It’s not surprising that Daimler has rushed to quash the suggestion by an analyst that it could – and should – take Opel off GM’s hands.
In the current economic situation no car maker wants to seen as a fairy godmother to other ailing brands. Even if, as Bernstein analyst Max Warburton suggests, Daimler might get Opel for free.
However, Warburton’s research note is based on the most rigorous logic. Mercedes' foray into small cars has been a financial disaster.
"Mercedes has an appalling record in small cars, having lost almost €7bn on the Smart and A-class, on our calculations" says Warburton and his two-woman team.
"While Mercedes' current plan is to go it alone with further costly small car expansion we believe a deal with Opel would offer a low (or zero) cost way to gain scale, small car capacity and lower cost technology – all based in Germany."
Warburton points out that after the first generation A-class failed to hit 200,000 annual sales and made significant losses as the factory ran below capacity.
The second-generation car was expanded to two models (A and B) and the sales estimate to raised to 300,000 units per year. That target was also missed. Mercedes, Warburton claims,is planning to expand the third-gen A-class to four models and the break-even figures will be jacked up again.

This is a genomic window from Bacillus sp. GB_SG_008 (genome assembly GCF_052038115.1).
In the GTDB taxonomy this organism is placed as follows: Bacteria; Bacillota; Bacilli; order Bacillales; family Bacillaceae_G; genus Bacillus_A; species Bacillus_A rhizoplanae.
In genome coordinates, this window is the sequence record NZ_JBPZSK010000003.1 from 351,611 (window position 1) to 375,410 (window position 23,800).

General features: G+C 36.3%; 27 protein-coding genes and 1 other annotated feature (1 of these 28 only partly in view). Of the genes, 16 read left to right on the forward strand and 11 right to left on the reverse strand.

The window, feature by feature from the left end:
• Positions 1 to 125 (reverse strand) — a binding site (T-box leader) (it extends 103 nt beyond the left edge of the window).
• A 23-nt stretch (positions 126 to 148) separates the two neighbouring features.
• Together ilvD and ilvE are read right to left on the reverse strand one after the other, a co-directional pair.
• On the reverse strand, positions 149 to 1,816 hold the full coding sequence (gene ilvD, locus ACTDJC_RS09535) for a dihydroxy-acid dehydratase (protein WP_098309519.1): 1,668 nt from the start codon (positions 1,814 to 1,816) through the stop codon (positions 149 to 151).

It’s easy to see why Warburton concludes that Mercedes is unlikely to be third-time lucky with its attempts to build a profitable small car line.
His argument that Daimler needs to get into bed with a maker of high-volume front-drive platforms is increasingly compelling, particularly as sales of Mercedes' highly profitable large cars are hit by downsizing.
Warburton and his team have the same message for that other expensive line of premium small cars, Mini.
"We believe the cost structure of Mini remains barely viable. With bespoke tooling for the body, suspension and interior, Mini must struggle to amortize these costs over its roughly 200,000 per annum global production run. Engines come from a joint venture with Peugeot but the scale economics of the rest of the product look questionable."
The Mini, like the A-class and B-class, suffers from being an expensively engineered small car at a mid-market price. True, BMW is supposed to be talking to Fiat about merging the Mini 3 with the next Alfa Mito, but that may come to nothing.
In truth, any car that retails with a base price of less than £20,000 or so has to be part of high-volume platform family. If it isn’t, profits will be near-impossible to come by.
Both BMW and Mercedes will have to bite the bullet and realise that front-drive co-operation with other makers is inevitable.
They could, of course, work together on a Smart/Mini/Mercedes front-drive family of cars. But talks between the two companies recently broke up, with an agreement to do no more than share a few under-skin components.
In truth, BMW and Mercedes will have to swallow their pride and cut deals with other car makers, if not each other. If they don’t, heavy losses will be the inevitable reward.